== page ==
THE Crown is not going to appeal the acquittal of a former East St. Paul police chief on charges including obstruction of justice.
The provincial Justice Department said Tuesday it has decided there is no legal basis for an appeal in the case of Harry Bakema.
He was found not guilty last month of deliberately botching an investigation into a deadly car crash in order to protect another officer.
Bakema, 62, faced charges of obstruction, perjury and breach of trust in his handling of the crash that killed Crystal Taman.
Taman's widower, Robert Taman, said he was disappointed but not surprised. "I've been disappointed through this whole thing... the prosecution didn't fight hard enough," he said.
"I feel it was absolutely obvious that there was a coverup."
Bakema was the police chief in East St. Paul when a compact car driven by Taman was stopped at a red light on the morning of Feb. 25, 2005.
Behind her came a pickup truck driven by Derek Harvey-Zenk, an off-duty Winnipeg officer who had been out all night partying with colleagues.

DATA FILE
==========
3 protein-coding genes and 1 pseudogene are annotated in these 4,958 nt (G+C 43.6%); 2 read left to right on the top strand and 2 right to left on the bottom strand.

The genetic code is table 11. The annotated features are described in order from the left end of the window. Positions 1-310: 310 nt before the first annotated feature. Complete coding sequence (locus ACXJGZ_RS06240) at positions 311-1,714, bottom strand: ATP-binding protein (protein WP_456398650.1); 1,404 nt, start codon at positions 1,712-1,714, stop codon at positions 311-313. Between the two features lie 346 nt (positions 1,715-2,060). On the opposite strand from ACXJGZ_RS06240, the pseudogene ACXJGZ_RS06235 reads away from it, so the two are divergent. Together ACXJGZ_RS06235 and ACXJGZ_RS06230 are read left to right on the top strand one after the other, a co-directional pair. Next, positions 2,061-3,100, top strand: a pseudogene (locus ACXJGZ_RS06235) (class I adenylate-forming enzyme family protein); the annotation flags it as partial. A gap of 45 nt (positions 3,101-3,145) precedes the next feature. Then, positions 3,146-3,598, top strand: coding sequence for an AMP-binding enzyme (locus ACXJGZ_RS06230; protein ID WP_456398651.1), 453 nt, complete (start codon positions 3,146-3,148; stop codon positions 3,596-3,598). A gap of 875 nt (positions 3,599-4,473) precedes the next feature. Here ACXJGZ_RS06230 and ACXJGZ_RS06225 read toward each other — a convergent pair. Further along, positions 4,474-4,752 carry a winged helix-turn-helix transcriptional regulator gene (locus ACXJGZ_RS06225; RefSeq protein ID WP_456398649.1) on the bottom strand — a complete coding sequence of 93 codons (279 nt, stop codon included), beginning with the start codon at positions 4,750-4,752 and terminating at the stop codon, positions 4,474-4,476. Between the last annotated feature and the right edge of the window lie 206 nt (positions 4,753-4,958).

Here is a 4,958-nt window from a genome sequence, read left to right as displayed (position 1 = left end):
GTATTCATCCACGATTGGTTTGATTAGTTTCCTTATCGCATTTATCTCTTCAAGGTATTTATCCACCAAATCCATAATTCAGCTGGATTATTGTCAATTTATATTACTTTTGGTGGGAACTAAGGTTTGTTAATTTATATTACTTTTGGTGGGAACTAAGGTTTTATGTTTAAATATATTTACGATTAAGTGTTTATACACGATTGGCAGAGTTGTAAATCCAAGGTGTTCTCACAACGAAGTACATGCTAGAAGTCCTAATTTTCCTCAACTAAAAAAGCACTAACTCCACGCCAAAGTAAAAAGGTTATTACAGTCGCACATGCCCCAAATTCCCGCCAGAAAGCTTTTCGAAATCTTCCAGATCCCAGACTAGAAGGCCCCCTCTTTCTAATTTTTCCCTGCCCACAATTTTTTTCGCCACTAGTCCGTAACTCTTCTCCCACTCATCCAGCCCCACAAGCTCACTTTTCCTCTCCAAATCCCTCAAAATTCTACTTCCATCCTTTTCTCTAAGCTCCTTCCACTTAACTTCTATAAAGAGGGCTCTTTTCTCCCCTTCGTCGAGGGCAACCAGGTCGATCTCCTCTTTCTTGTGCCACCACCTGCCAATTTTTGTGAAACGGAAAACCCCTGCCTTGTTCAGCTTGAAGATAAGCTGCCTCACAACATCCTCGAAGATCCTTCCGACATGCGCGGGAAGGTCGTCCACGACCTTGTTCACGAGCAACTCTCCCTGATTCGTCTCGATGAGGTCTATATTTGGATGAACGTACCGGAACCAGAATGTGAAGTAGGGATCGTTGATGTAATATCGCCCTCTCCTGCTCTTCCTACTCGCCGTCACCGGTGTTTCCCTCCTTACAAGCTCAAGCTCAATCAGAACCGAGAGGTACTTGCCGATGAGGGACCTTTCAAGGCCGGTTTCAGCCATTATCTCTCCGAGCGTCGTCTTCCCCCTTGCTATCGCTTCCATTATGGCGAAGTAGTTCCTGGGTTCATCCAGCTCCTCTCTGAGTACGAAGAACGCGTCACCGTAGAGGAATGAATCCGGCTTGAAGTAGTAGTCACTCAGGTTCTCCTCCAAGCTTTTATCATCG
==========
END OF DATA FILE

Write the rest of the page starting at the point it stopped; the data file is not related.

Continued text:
Despite clear road conditions, a large warning sign and a flashing light that alerts drivers to the intersection, Harvey-Zenk made no effort to stop and plowed into the back of Taman's car.
Bakema, who had worked with Harvey-Zenk in Winnipeg, was among the first officers on the scene. Instead of testing Harvey-Zenk for impairment or asking him whether he had been drinking, Bakema helped Harvey-Zenk walk to a police vehicle and had him sit inside.
Due to a lack of evidence, impaired driving charges were dropped and Harvey-Zenk was given a two-year conditional sentence of house arrest for dangerous driving causing death.
A 2008 inquiry into the case led to Bakema's arrest and the disbanding of the East St. Paul police force.
Last month, provincial court Judge Kelly Moar ruled that while Bakema's investigation was seriously flawed, the Crown did not prove he had any criminal intent. Bakema and his small police force appeared to be underequipped and overwhelmed by the crash, Moar said.
Taman has called for tougher laws for suspected drunk drivers, as well as better civilian oversight of police. "I think the changes are going to come, it's just that they're slow in coming."
Bakema, no longer a police officer, became a real estate agent.
-- The Canadian Press